On Mon, Jul 11, 2005 at 09:57:27PM -0400, Greg Hudson wrote:
> Yes, there is a special case. Without the special case, "svn update
> foo" would fail because there is no wc entry for foo.
> You don't have to understand this in terms of non-recursive checkouts.
> Go into /trunk/subversion/notes and update to r15000. Now try "svn
> update propmerging_sanity.txt". It works! Now update back to r15000
> and try "svn cat propmerging_sanity.txt" and "svn cat
> propmerging_sanity@HEAD". It doesn't work, because "svn cat" doesn't
> have the special case.
Per our conversation on IRC the above isn't really accurate. There is
no special case code to make update in a non-recursive diretory work.
It is a consequence of the fact that update only uses a single URL, the
anchor of the wc. When calling svn update propmerging_sanity.txt the
anchor is the URL to the notes directory. The resulting reporter system
then uses relative paths to that URL. Thus the reason the update works.
cat fails in this case because cat needs to have the specific URL to the
file to use with svn_ra_get_file(). It would be possible to take the
anchor path and construct the URL and ignore if the entry doesn't exist
for cat and make what you're describing above but that would be a
special case to cat because cat uses a single URL to the single file.
> I wasn't arguing against "svn include" on the basis of changing the
> interface; I was arguing against it on the basis that the functionality
> is natural to "svn update", so we don't need a separate command.
More so than I realized since it already works and works mostly by as a
consequence of our architecture rather than by design. So I have to
agree with you.
> > Yeah but we don't really have a way to know what the server supports.
> In ra_svn, we certainly do: capability negotiation at connect time.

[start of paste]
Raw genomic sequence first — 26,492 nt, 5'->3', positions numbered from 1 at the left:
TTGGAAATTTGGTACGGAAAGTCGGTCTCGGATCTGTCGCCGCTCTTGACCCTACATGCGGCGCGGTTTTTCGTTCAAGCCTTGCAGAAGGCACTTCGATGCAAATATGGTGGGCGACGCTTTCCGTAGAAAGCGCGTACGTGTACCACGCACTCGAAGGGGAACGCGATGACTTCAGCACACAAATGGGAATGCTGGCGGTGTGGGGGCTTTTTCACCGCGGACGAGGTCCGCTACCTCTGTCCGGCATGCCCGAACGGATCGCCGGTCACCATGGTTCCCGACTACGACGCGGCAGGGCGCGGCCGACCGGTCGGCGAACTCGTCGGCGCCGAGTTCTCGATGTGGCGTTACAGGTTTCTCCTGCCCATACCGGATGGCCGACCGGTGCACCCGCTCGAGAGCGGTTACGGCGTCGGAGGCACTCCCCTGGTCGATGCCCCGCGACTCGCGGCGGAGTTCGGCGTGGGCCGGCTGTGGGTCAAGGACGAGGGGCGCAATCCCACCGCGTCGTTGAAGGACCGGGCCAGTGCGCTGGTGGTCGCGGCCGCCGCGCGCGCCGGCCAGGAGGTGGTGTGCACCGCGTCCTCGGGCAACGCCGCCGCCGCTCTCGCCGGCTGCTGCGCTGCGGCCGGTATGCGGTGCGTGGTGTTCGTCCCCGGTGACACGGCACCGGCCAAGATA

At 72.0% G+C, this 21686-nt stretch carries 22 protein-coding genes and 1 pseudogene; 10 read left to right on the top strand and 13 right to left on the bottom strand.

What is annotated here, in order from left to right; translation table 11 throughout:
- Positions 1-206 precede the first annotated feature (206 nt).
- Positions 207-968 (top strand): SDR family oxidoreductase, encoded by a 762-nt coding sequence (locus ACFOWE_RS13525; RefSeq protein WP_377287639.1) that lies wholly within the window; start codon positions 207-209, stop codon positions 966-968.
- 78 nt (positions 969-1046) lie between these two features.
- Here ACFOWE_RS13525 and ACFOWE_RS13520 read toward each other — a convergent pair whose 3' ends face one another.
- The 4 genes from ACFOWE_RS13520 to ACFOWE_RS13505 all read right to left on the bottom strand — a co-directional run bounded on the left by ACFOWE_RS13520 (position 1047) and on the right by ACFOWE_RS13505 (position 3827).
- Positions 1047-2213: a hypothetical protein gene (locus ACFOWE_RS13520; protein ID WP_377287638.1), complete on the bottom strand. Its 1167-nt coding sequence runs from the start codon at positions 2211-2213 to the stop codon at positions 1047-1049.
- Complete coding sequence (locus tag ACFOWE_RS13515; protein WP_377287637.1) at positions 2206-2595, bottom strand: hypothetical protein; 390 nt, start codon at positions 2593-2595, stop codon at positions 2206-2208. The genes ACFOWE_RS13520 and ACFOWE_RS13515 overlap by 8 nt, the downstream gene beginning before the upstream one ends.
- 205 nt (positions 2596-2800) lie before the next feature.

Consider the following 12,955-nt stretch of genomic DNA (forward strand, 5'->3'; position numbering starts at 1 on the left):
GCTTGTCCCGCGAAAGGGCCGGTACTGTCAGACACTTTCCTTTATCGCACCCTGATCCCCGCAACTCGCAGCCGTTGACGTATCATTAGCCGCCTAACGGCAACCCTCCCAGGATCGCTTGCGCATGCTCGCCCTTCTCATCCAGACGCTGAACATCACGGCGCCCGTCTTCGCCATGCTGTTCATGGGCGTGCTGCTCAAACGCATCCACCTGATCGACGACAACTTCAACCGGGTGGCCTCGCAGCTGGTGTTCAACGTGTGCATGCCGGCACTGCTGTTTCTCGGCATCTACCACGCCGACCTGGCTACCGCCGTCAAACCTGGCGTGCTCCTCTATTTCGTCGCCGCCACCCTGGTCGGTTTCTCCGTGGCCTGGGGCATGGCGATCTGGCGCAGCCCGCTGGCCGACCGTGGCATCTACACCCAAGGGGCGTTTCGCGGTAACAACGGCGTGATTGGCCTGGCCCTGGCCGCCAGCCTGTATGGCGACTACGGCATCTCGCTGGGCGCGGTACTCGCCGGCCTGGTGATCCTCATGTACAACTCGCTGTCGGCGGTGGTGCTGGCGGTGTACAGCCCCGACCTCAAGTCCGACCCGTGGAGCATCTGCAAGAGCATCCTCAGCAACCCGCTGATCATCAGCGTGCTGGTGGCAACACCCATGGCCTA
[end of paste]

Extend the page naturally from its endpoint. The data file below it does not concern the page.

> In ra_dav, the situation might be a little more complicated because we
> don't get data from the server before sending the custom report
> containing the wc state, I believe. But I think there are ways; I
> believe we generally make some kind of request before launching into the
> custom update report, and we can get back a header on that request.
Yeah sorry, I should have said I was specifically talking about dav.
The svn situation is much simpler because of the stateful protocol.
We do talk to the server before the REPORT request by doing a PROPFIND
request to find the proper URL to use for running the REPORT. There is
a header the server can return with that to communicate something like
capabilities. Problem is we're not technically required to do that
PROPFIND before the REPORT and the server isn't technically required to
provide that header.
In this particular case I believe we always do a PROPFIND before the
REPORT. So we could probably start emitting a header to say that we
support limited updates. But I need to do a trace on the code to see
why we're doing the PROPFIND it's not 100% clear to me right now where
that PROPFIND request is coming from when looking through the update
code. It's probably some call to get_latest_revnum(), which makes it
not terribly useful for this situation.
But your limit_path() trick does appear to work, here's an example:
$ svn co -N http://svn.collab.net/repos/svn/trunk
$ cd trunk
$ svn up notes
$ svn switch http://svn.collab.net/repos/svn/branches/1.2.x/notes notes
$ svn up | grep notes
So notes was just skipped.
But is this really an acceptable way of getting an update to skip over a
path? If so we can make this work without a server change.
Ben Reser <email@example.com>
"Conscience is the inner voice which warns us somebody may be looking."
- H.L. Mencken
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Received on Tue Jul 12 05:21:12 2005